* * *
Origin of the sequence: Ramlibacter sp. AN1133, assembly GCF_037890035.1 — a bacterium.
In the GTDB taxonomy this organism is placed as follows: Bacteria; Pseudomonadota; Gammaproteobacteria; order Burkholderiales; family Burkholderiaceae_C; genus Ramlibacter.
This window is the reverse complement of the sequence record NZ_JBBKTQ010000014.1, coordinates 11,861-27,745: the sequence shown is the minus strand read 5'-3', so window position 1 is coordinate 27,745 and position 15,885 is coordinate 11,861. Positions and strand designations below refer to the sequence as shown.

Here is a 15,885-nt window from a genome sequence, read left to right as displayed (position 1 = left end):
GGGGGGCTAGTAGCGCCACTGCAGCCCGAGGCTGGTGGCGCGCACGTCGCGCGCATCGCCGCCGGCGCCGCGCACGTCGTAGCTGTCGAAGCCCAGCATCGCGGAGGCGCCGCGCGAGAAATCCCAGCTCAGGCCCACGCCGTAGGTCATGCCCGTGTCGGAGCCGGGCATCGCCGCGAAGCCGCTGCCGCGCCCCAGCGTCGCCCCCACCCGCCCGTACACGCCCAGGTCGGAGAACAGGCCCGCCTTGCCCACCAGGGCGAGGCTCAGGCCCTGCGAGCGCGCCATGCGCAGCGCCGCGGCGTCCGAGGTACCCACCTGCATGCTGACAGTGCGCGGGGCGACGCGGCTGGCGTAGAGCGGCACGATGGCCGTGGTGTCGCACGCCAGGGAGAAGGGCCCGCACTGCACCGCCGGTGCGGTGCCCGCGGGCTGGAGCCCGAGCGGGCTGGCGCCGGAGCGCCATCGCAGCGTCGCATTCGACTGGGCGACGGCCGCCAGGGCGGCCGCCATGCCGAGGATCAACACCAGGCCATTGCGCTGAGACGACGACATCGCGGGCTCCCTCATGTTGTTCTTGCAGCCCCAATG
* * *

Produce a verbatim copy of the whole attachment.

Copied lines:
Origin of the sequence: Ramlibacter sp. AN1133, assembly GCF_037890035.1 — a bacterium.
In the GTDB taxonomy this organism is placed as follows: Bacteria; Pseudomonadota; Gammaproteobacteria; order Burkholderiales; family Burkholderiaceae_C; genus Ramlibacter.
This window is the reverse complement of the sequence record NZ_JBBKTQ010000014.1, coordinates 11,861-27,745: the sequence shown is the minus strand read 5'-3', so window position 1 is coordinate 27,745 and position 15,885 is coordinate 11,861. Positions and strand designations below refer to the sequence as shown.

Here is a 15,885-nt window from a genome sequence, read left to right as displayed (position 1 = left end):
GGGGGGCTAGTAGCGCCACTGCAGCCCGAGGCTGGTGGCGCGCACGTCGCGCGCATCGCCGCCGGCGCCGCGCACGTCGTAGCTGTCGAAGCCCAGCATCGCGGAGGCGCCGCGCGAGAAATCCCAGCTCAGGCCCACGCCGTAGGTCATGCCCGTGTCGGAGCCGGGCATCGCCGCGAAGCCGCTGCCGCGCCCCAGCGTCGCCCCCACCCGCCCGTACACGCCCAGGTCGGAGAACAGGCCCGCCTTGCCCACCAGGGCGAGGCTCAGGCCCTGCGAGCGCGCCATGCGCAGCGCCGCGGCGTCCGAGGTACCCACCTGCATGCTGACAGTGCGCGGGGCGACGCGGCTGGCGTAGAGCGGCACGATGGCCGTGGTGTCGCACGCCAGGGAGAAGGGCCCGCACTGCACCGCCGGTGCGGTGCCCGCGGGCTGGAGCCCGAGCGGGCTGGCGCCGGAGCGCCATCGCAGCGTCGCATTCGACTGGGCGACGGCCGCCAGGGCGGCCGCCATGCCGAGGATCAACACCAGGCCATTGCGCTGAGACGACGACATCGCGGGCTCCCTCATGTTGTTCTTGCAGCCCCAATG